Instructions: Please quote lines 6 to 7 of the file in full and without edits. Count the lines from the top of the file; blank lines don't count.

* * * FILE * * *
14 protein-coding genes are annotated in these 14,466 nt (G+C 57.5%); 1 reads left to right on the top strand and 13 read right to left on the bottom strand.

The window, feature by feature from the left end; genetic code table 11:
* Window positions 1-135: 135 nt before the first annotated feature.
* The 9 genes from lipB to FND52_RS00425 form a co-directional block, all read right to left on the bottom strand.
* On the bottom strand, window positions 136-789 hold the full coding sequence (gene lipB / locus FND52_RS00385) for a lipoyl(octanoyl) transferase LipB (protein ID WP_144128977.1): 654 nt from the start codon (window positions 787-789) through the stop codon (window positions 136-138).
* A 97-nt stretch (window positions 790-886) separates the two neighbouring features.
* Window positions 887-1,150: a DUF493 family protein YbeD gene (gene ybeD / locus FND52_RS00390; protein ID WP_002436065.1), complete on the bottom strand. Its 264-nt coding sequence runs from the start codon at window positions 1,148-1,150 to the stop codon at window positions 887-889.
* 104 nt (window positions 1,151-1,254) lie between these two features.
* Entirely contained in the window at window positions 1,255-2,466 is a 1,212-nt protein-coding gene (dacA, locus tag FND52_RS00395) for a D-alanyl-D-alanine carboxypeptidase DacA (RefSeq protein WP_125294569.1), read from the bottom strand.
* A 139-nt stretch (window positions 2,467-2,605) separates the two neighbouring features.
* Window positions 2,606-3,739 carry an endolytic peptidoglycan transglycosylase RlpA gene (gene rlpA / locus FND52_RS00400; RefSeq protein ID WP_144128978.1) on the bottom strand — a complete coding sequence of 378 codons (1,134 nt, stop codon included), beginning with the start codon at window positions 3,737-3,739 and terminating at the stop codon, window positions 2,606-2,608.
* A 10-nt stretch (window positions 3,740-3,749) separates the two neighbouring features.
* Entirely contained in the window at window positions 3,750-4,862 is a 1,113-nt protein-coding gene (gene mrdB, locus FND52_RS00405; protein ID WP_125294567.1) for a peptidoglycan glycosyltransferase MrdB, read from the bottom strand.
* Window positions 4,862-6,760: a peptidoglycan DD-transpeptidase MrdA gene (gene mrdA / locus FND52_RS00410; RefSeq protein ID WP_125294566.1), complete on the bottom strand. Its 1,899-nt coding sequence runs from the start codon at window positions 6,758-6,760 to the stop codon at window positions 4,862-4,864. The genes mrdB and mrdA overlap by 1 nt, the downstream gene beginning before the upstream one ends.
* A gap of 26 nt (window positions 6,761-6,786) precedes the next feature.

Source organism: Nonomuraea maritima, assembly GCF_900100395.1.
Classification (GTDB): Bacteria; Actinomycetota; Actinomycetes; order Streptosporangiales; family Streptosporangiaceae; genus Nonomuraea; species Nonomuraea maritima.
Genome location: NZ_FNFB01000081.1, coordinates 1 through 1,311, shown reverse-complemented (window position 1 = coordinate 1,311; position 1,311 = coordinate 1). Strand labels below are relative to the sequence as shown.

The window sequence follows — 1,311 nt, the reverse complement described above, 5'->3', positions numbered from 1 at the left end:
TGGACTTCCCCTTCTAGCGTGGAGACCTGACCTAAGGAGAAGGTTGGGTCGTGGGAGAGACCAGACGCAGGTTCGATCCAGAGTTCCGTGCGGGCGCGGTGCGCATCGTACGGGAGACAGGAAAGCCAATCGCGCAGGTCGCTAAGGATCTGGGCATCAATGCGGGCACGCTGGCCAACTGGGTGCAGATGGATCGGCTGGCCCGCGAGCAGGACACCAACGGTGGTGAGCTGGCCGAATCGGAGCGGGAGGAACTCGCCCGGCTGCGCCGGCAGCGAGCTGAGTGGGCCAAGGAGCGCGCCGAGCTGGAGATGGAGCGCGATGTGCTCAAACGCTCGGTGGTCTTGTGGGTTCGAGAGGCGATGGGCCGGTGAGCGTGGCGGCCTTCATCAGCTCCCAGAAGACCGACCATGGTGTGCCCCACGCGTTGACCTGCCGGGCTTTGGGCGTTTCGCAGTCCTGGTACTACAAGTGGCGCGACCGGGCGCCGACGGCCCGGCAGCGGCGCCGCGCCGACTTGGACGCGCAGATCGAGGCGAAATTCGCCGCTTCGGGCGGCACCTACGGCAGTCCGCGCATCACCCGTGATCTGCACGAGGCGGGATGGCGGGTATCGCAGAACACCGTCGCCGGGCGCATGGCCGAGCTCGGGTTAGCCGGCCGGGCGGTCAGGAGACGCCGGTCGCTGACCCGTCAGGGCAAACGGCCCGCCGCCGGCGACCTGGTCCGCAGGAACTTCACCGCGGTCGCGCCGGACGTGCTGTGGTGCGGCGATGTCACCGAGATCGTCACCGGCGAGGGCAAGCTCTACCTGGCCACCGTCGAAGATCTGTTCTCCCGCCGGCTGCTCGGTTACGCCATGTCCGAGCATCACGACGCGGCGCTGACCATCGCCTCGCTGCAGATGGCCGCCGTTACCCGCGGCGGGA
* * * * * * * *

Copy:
* A 97-nt stretch (window positions 790-886) separates the two neighbouring features.
* Window positions 887-1,150: a DUF493 family protein YbeD gene (gene ybeD / locus FND52_RS00390; protein ID WP_002436065.1), complete on the bottom strand. Its 264-nt coding sequence runs from the start codon at window positions 1,148-1,150 to the stop codon at window positions 887-889.